Yoga: The Definitive Cure For Distress or Not?

Yoga: The Definitive Cure For Distress or Not?


Feeling anxious? Yoga can help with that. This is what experts have to say about yoga’s effects on psychological distress

You may have heard by now that doing yoga can help improve mental health, apart from physical health. Many personal trainers and yoga instructors say as much on their online platforms, but can researchers prove this? As it turns out, researchers worldwide have been working on conclusively determining yoga’s effectiveness as treatment for mental illness, but the methodologies differ, leading to misconceptions. For those curious and in need, we’ve rounded up some of the most recent and credible meta-analyses and systematic reviews on this topic.

Yoga for Stress

What the science says

Many studies have been conducted over the years to assess the effects of yoga-based interventions on mental illness, with some pointing to positive results such as a 2017 study focused on individuals with Major Depressive Disorder. This led to a 2017 meta-analysis of 23 yoga-based interventions, which concluded that interventions such as these are effective in reducing depression. However, this paper also states that the evidence is limited since many studies utilize a small sample and examine only the short-term effects of yoga to treat depression.

Anxiety is another mental illness that researchers have aimed to treat with yoga-based interventions, with Yoga Nidra deemed the more effective type of yoga in reducing both cognitive and physiological symptoms of anxiety. One 2016 meta-analysis of 17 studies using Hatha Yoga also determined it to be a promising method for treating anxiety, but the evidence is again said to be very limited.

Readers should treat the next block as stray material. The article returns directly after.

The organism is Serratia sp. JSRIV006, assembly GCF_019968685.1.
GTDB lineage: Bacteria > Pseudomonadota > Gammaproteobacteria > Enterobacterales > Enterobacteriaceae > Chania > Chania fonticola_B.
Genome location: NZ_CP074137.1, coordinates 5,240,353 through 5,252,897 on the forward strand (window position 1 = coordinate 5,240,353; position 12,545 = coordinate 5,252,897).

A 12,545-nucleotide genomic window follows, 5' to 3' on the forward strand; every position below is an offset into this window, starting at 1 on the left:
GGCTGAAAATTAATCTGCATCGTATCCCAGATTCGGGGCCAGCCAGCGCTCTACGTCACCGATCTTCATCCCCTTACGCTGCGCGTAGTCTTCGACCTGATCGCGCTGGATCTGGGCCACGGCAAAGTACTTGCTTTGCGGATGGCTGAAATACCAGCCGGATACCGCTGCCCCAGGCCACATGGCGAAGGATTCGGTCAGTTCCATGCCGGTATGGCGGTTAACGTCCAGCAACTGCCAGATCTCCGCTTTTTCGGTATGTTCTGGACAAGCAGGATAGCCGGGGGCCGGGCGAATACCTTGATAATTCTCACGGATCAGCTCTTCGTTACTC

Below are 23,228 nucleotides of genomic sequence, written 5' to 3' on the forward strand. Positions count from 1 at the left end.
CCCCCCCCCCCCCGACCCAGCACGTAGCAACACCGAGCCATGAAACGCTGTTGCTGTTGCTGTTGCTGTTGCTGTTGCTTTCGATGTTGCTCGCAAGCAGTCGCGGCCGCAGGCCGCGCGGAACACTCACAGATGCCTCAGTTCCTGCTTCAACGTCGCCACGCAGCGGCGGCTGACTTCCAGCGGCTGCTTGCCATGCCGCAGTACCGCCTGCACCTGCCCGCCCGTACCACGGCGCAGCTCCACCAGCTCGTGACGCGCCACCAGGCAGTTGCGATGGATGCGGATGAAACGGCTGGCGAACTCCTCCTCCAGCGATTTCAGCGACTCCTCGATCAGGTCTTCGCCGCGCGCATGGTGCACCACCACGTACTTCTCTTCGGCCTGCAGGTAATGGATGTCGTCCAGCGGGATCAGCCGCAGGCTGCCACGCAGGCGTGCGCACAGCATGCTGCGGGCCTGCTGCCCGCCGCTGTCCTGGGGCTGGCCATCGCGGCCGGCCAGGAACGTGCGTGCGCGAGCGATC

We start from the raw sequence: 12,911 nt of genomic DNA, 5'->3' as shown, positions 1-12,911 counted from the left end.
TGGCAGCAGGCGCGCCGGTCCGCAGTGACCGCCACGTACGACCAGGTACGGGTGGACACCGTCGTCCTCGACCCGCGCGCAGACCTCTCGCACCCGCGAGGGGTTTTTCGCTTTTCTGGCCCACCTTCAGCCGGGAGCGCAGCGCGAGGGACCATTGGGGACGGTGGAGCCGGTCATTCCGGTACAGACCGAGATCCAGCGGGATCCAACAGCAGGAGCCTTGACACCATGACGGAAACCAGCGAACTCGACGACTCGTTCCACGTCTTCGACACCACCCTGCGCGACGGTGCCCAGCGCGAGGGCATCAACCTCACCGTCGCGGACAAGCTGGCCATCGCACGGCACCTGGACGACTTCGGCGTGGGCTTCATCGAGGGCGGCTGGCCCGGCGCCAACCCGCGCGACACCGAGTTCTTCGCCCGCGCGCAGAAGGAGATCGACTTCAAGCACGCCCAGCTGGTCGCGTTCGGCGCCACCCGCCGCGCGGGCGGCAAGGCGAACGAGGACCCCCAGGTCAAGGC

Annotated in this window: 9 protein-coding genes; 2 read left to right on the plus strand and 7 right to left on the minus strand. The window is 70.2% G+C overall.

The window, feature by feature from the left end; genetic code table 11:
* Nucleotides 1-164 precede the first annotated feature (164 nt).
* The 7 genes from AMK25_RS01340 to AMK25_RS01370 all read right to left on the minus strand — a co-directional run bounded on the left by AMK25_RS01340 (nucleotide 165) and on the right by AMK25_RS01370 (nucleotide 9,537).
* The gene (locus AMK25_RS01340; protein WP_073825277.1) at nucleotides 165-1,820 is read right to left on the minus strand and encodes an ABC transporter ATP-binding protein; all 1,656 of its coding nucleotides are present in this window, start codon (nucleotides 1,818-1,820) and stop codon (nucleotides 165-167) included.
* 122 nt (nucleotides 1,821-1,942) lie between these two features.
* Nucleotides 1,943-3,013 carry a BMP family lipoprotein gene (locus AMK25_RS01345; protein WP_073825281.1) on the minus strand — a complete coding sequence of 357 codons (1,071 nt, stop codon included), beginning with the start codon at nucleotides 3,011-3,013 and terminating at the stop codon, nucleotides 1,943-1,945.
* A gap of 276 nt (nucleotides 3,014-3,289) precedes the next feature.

Yoga for Stress

Other more recent meta-analyses also recommend interpreting the positive results of yoga interventions with caution due to present limitations. For example, a 2021 meta-analysis found that yoga-based interventions do improve depression and anxiety symptoms among people with cancer, but cautioned against the potential risk of bias. Notably, regardless of weak methodological quality in some studies, results of yoga interventions do tend to point to the positive, as one 2020 systematic review wrote.

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While some studies would push for yoga as an alternative treatment, others recommend it as complementary medicine. But even if yoga cannot, as of yet, be conclusively accepted as a form of treatment for mental illness, this practice is still highly recommended as a strategy for self-management. A recent study in 2022 conducted on elderly care workers even says that practicing mindful meditation and yoga can reduce burnout and stress.

Yoga for Stress

The takeaway

All in all, research shows that yoga, as a mind-body exercise, can reduce symptoms of anxiety, depression, and other forms of psychological distress. However, it’s important to remember that many of these studies are based on people with contexts and lifestyles separate from our own, so what works for them won’t necessarily work for us. There is also more than one school of thought when it comes to yoga, so additional research is needed to determine which approach is best used for treating symptoms of anxiety and depression. 

Additionally, the theory that yoga can reduce symptoms of anxiety and depression could have more to do with the fact that it is a form of exercise. One 2023 review states that physical activity, including yoga, is “highly beneficial for improving symptoms of depression, anxiety, and distress across a wide range of adult populations, including the general population, people with diagnosed mental health disorders, and people with chronic disease.”

Yoga for Stress

Ultimately, it is best left up to you and your doctor to see what works best. For some, doing yoga can add more stress, while other physical activities like swimming could be the more appropriate approach. That said, if you like what the studies say about yoga so far and want to try it out for yourself, go ahead. Just remember to manage your expectations.

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